In all 55 per cent regarded the Jewish minority in Switzerland - there are an estimated 20,000 Jews in the country ? with respect. But a strong minority of this percentage was critical of the perceived self-imposed segregation of the Jewish community. Almost half of those asked rejected the notion that Jewish people had too much influence on world politics, with 72 per cent holding the same view for Swiss politics. In terms of the debate over the Swiss position in the Second World War regarding Jews - its refugee policy, and the money deposited in Switzerland by Nazi victims - the report said that the Swiss no longer considered themselves as victims of Jewish pressure to make amends. However, the report found that the Swiss were generally critical of Israel. Fifty-four per cent believe Israel is governed by religious fanatics and 50 per cent think Israel is carrying out what the report terms a "war of extermination" against the occupied territories. The authors pointed out that although this "emotional resentment" against Israel's foreign policy was applied to Jews in general, the criticism did not amount to an anti-Semitic attitude.

Community reactions
For Alfred Donath, president of the Swiss Federation of Jewish Communities, the ten per cent was "worrying". But he said it had remained constant in recent years. Donath said that anti-Semites usually did not know any Jews personally. "We have to make Judaism and Jewish thinking better known," he told the Swiss news agency. This view was shared by William Wyler, the head of the David Centre, which campaigns against anti-Semitism in Switzerland. He believes that the percentage of hardcore anti-Semites is roughly equivalent to that of other countries. The Federal Commission against Racism said the ten per cent was too big, but noted that it would be hard to target this group. "We are interested in the 28 per cent who have anti-Semitic tendencies," said its president Georg Kreis. He added that similar wide-ranging studies were necessary regarding society's attitude towards Muslims and travellers.

The Bergier Report
In the 1990s uncomfortable revelations surfaced about Swiss banks handling assets looted by the Nazis and refusing to release details of dormant accounts held by Holocaust victims. The scandals prompted the government commission a report, led by Jean-Franâ¿s Bergier, to investigate Switzerland's wartime past. The final report, published in 2002, shattered many myths about the country's wartime history. Bergier's commission found that government and industry had cooperated with the Nazis, and that Switzerland had turned away thousands of Jewish refugees at its borders.

Key facts
* The survey is entitled "Anti-Jewish and Anti-Israel Attitudes in Switzerland".
* The data was collected from a representative sample of 1,030 residents.
* They were questioned between February 5-15 this year.

Related sites
* Report management summary in English 
* Report press release in English 
* gfs Bern polling and research institute 
* Swiss Federation of Jewish Communities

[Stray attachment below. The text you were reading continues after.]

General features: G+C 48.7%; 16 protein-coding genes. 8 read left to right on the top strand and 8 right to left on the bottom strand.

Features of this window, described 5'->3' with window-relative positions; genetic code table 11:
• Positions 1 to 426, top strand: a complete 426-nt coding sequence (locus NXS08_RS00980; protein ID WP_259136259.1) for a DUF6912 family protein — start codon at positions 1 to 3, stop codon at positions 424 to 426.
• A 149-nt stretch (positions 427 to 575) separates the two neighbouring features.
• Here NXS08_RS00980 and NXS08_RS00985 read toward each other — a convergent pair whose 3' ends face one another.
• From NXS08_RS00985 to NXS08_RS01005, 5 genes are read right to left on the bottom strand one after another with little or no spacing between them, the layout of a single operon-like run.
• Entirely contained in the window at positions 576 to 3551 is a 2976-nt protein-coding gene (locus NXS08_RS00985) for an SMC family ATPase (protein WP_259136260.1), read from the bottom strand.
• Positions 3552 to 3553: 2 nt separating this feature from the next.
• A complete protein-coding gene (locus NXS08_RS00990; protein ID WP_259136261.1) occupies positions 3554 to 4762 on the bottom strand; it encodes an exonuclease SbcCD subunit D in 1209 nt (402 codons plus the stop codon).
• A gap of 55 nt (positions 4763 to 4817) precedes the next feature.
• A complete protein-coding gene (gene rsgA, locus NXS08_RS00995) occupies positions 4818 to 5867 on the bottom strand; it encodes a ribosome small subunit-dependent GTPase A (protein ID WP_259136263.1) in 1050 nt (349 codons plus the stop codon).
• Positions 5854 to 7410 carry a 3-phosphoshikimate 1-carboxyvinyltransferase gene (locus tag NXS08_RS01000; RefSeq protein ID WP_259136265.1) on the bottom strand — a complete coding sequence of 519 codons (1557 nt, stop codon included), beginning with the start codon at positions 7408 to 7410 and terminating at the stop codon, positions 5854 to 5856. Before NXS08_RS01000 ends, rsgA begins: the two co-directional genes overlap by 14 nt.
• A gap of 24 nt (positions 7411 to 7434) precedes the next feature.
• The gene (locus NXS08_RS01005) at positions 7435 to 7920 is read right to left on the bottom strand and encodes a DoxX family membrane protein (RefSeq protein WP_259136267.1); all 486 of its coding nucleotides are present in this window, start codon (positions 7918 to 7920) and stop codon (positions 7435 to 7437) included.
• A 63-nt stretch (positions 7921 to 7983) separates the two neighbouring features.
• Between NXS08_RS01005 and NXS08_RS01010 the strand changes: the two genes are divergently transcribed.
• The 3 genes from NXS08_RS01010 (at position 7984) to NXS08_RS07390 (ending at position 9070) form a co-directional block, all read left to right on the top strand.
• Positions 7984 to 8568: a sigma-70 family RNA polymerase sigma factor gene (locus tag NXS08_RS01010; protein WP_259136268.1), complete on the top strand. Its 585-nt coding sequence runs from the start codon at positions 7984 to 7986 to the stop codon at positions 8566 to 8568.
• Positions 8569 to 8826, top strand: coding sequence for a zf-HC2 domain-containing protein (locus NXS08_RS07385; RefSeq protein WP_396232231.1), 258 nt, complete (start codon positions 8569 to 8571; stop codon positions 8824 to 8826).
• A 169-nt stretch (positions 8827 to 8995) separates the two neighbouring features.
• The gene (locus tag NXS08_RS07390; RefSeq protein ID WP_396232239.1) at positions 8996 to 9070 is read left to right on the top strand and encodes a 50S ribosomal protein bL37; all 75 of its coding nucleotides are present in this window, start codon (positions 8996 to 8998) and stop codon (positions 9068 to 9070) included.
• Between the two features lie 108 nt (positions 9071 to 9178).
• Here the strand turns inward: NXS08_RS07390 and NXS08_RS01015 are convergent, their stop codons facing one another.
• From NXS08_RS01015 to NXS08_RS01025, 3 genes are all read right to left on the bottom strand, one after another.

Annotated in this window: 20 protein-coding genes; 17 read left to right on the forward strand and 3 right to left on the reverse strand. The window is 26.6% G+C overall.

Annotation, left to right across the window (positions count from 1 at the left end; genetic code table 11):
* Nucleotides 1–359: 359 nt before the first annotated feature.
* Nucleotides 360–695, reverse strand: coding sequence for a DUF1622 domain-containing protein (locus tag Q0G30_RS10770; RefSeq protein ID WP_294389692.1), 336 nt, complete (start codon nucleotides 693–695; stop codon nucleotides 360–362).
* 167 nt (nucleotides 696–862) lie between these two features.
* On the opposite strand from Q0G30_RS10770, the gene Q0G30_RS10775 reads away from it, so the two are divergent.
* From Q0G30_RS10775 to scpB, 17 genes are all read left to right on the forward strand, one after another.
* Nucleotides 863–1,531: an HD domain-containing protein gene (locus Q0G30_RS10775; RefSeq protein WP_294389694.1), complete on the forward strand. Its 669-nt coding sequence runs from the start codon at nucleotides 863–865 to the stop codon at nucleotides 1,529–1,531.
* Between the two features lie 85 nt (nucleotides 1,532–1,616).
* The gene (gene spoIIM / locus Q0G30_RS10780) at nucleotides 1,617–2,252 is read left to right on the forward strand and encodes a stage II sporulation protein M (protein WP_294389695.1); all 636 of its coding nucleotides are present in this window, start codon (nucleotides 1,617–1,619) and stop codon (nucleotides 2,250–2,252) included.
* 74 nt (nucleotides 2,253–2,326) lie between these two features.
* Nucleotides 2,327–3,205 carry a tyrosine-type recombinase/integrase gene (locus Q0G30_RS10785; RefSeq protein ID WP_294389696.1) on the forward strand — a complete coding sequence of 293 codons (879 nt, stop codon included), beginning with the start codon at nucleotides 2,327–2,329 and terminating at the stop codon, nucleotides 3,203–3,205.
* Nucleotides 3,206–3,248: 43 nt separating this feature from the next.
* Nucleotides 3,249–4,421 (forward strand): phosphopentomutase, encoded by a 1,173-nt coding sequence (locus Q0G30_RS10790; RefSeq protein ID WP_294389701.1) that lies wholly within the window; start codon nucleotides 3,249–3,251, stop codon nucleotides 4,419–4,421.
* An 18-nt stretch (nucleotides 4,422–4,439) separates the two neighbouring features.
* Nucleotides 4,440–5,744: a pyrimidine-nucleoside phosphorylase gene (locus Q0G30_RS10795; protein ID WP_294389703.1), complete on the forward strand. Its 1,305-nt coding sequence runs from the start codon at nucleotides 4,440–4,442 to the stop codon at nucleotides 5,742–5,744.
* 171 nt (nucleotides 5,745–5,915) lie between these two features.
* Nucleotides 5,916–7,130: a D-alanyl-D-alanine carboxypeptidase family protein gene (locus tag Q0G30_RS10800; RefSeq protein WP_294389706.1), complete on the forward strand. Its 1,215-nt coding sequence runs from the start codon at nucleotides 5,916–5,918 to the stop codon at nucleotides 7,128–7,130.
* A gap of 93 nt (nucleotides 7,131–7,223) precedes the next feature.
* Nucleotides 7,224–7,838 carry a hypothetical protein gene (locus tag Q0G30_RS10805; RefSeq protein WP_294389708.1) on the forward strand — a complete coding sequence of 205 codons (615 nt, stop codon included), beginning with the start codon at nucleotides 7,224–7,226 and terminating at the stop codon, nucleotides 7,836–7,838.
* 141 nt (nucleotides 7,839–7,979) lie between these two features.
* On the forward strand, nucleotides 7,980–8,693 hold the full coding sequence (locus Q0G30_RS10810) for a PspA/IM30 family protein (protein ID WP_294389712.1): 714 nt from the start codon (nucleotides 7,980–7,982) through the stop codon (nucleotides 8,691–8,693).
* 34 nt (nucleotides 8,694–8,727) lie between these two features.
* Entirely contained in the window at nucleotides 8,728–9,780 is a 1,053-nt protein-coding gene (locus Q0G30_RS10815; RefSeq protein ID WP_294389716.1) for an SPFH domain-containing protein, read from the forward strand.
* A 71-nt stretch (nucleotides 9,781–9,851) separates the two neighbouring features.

* Federal Commission against Racism
© Swissinfo



Switzerland has distanced itself from a hard-hitting report by Doudou Diène, the United Nations special rapporteur on racism, which accuses it of racist tendencies.

27/3/2007- The government said it would seriously examine the report on racism in Switzerland, which was presented at the Human Rights Council on Tuesday, and would step up efforts to combat racism and discrimination. But it rejected Diene's use of "individual incidents to draw conclusions about the general dynamism of racism and xenophobia in the country as a whole". In his full report, Diene maintains that "Switzerland has competent mechanisms and motivated officials with mandates to combat racism, but at the national level this reality is not recognised". He accuses the authorities of a lack of any "coherent and resolute political and legal strategy against racism and xenophobia". For the Senegalese UN envoy this is caused by "deep-rooted cultural resistance within Swiss society to multiculturalism...especially where persons of southeastern European and non:European origin are concerned". He adds that racism has become an instrument in political debate. In reaction, the government said it agreed that racism was a problem, "deploring the incidents mentioned by Mr Diène" and added that it was aware that more had to be done at the federal, cantonal and communal levels. But it said the high percentage of foreigners living in Switzerland and the generally successful integration of foreign residents were signs of the country's openness. It recalled that it was the Swiss public that had adopted the new asylum law, criticised by Diène, by a large majority. "The government is convinced that the implementation of this law will in no way lead to discrimination," it added.

Anti-racism commission
The Federal Commission against Racism called on the government and the cantons to heed the report's recommendations, saying the UN envoy had touched on several burning issues. Among his proposals, Diène had called for "a national programme of action against racism and xenophobia comprising national legislation...and a cultural and ethical strategy for the long:term construction of a multicultural society". The commission is urging the government to set up a roundtable with the country's cantonal authorities every time such a report is published in order to follow up and properly implement recommendations. In a seperate development, sixteen Swiss human rights organisations also announced on Tuesday the launch of an anti-racism network to better coordinate activities to fight xenophobia, discrimination and racism.
© Swissinfo